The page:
system based on HTML" and would have been applicable to any
browser-independent and platform-independent online help system. But,
NOOOooooooo. That wasn't good enough for Microsoft, and neither were
standards for HTML and Java.<\rant>

> On the MS operating systems, CHMs are the way to go because MS has
> supported development in this arena for years and has stated HLP will go
> away. CHM is the way to go because it can be delivered as one
> file, like HLP which exists as two files (HLP and CNT).

The only caveat to this sound advice would be: if you have legacy WinHelp
(RTF/HLP), you will not always be able to cost-justify coverting it to HTML
Help. Because conversion isn't without error and Microsoft doesn't even do
it, Microsoft is going to end up shipping the "maintenance mode" WinHelp
executable for a lot longer than they will publicly admit. And when they
stop, they'll be forced into giving you permission to ship it with your
product. So don't worry.

On the day HTML Help is a fast and as reliable as WinHelp and is
out-of-the-box as function-rich as WinHelp, that'll be the day to completely
embrace this "new" technology.

> Also, with support for ActiveX, and
> other web technologies, such as Java Applets, JavaScript, etc., you can
> customize the help quite a bit.

<Rant>... Only if you are a programmer or a very technical technical writer
while at the same time having lots of time to tweak things. Worse, if you
tweak your HTML source documents with lots of bells-and-whistles (or even
some very necessary functionality) using these wizbang technologies, don't
expect your HTML source documents to be useful or functional to any browser
application except HTML Help (a subset of Microsoft Internet

> It's not that HLP doesn't work. It is that HLP has gone as far as
> it will go ... for better or worse. Sure, there's things you'll prefer in
HLP over
> CHM, but suck it up. Change the way you develop. Move on . . ..

There is no denying that HLP has gone "about" as far as it will go. However,
certain very helpful RoboHelp DLL's clearly illustrate that it can be pushed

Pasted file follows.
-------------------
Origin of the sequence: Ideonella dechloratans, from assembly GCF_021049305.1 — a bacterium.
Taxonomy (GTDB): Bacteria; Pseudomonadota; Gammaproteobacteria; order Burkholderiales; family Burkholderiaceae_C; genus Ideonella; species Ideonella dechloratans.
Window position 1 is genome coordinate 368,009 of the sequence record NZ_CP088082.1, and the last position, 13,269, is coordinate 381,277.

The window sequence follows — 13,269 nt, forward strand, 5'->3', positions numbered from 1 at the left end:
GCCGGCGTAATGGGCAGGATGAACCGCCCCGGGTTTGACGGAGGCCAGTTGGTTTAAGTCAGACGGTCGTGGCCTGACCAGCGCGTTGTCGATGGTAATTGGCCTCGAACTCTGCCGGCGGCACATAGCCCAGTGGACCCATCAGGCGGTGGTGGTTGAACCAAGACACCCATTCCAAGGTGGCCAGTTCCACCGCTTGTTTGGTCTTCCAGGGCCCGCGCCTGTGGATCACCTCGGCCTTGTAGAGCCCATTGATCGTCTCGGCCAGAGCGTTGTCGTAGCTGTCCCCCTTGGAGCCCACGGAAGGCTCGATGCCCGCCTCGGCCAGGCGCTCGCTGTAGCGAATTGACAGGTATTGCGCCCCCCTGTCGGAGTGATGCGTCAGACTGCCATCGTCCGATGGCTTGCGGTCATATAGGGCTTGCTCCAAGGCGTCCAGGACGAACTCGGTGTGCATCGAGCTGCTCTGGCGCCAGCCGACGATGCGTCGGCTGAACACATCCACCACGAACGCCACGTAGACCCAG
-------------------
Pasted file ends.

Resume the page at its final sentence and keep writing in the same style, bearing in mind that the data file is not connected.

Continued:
to go even a little bit farther. I wouldn't be completely advocating sucking
up to CHM.

You need to take into consideration the expected life of your product and
what your customers are using.

I just completed a year working for an Austrian company. One of the carrots
dangled in front of me when I hired on was the prospect of taking them into
the realm of CHM. If we ignore all of the structural and language problems
that they had in their HLP system which needed to be addressed first, I
still couldn't cost-justify making the conversion to HTML. I could justify
using the RoboHelp DLL to give them the "HTML-Help-like" tri-pane
navigation. But I could not justify wasting time converting to HTML Help
just to have it be slower WITH NO NEW CONTENT. Conversion gave no additional
benefit to the customer, and in fact, would have made it worse.

Keep an eye on HTML Help. When it really does do out-of-the-box (or
upon-download) all that they claimed it would do (preferably without a HAT);
when it supports XML (without tweaking); when it no longer "improves" upon
the standards and no longer makes your source incompatible; when they really
do improve it and make it fast; THEN it's time to get on their CHuMmy

Glenn Maxey
Voyant Technologies, Inc.
Tel. +1 303.223.5164
Fax. +1 303.223.5275
glenn -dot- maxey -at- voyanttech -dot- com

Develop HTML-based Help with Macromedia Dreamweaver! (STC Discount.)
**NEW DATE/LOCATION!** January 16-17, 2001, New York, NY. or 800-646-9989.